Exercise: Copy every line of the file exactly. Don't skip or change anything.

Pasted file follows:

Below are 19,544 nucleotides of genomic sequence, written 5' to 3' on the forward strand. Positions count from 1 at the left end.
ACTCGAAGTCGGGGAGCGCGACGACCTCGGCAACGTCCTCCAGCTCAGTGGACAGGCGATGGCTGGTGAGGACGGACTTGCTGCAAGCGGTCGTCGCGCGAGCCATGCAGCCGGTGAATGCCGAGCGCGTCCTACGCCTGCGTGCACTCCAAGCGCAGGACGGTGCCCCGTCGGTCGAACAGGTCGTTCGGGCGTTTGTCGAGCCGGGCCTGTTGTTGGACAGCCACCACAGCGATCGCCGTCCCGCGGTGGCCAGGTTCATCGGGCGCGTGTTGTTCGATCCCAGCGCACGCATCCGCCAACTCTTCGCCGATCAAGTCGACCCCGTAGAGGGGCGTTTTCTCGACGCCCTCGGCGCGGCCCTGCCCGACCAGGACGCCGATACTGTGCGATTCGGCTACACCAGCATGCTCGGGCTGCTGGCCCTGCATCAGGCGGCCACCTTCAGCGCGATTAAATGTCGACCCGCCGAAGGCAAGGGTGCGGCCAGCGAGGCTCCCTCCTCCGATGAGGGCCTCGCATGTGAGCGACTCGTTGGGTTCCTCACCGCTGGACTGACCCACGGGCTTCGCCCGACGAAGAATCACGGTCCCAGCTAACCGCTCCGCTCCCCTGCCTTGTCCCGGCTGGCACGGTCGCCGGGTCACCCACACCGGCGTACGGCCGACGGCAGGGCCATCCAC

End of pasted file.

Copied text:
Below are 19,544 nucleotides of genomic sequence, written 5' to 3' on the forward strand. Positions count from 1 at the left end.
ACTCGAAGTCGGGGAGCGCGACGACCTCGGCAACGTCCTCCAGCTCAGTGGACAGGCGATGGCTGGTGAGGACGGACTTGCTGCAAGCGGTCGTCGCGCGAGCCATGCAGCCGGTGAATGCCGAGCGCGTCCTACGCCTGCGTGCACTCCAAGCGCAGGACGGTGCCCCGTCGGTCGAACAGGTCGTTCGGGCGTTTGTCGAGCCGGGCCTGTTGTTGGACAGCCACCACAGCGATCGCCGTCCCGCGGTGGCCAGGTTCATCGGGCGCGTGTTGTTCGATCCCAGCGCACGCATCCGCCAACTCTTCGCCGATCAAGTCGACCCCGTAGAGGGGCGTTTTCTCGACGCCCTCGGCGCGGCCCTGCCCGACCAGGACGCCGATACTGTGCGATTCGGCTACACCAGCATGCTCGGGCTGCTGGCCCTGCATCAGGCGGCCACCTTCAGCGCGATTAAATGTCGACCCGCCGAAGGCAAGGGTGCGGCCAGCGAGGCTCCCTCCTCCGATGAGGGCCTCGCATGTGAGCGACTCGTTGGGTTCCTCACCGCTGGACTGACCCACGGGCTTCGCCCGACGAAGAATCACGGTCCCAGCTAACCGCTCCGCTCCCCTGCCTTGTCCCGGCTGGCACGGTCGCCGGGTCACCCACACCGGCGTACGGCCGACGGCAGGGCCATCCAC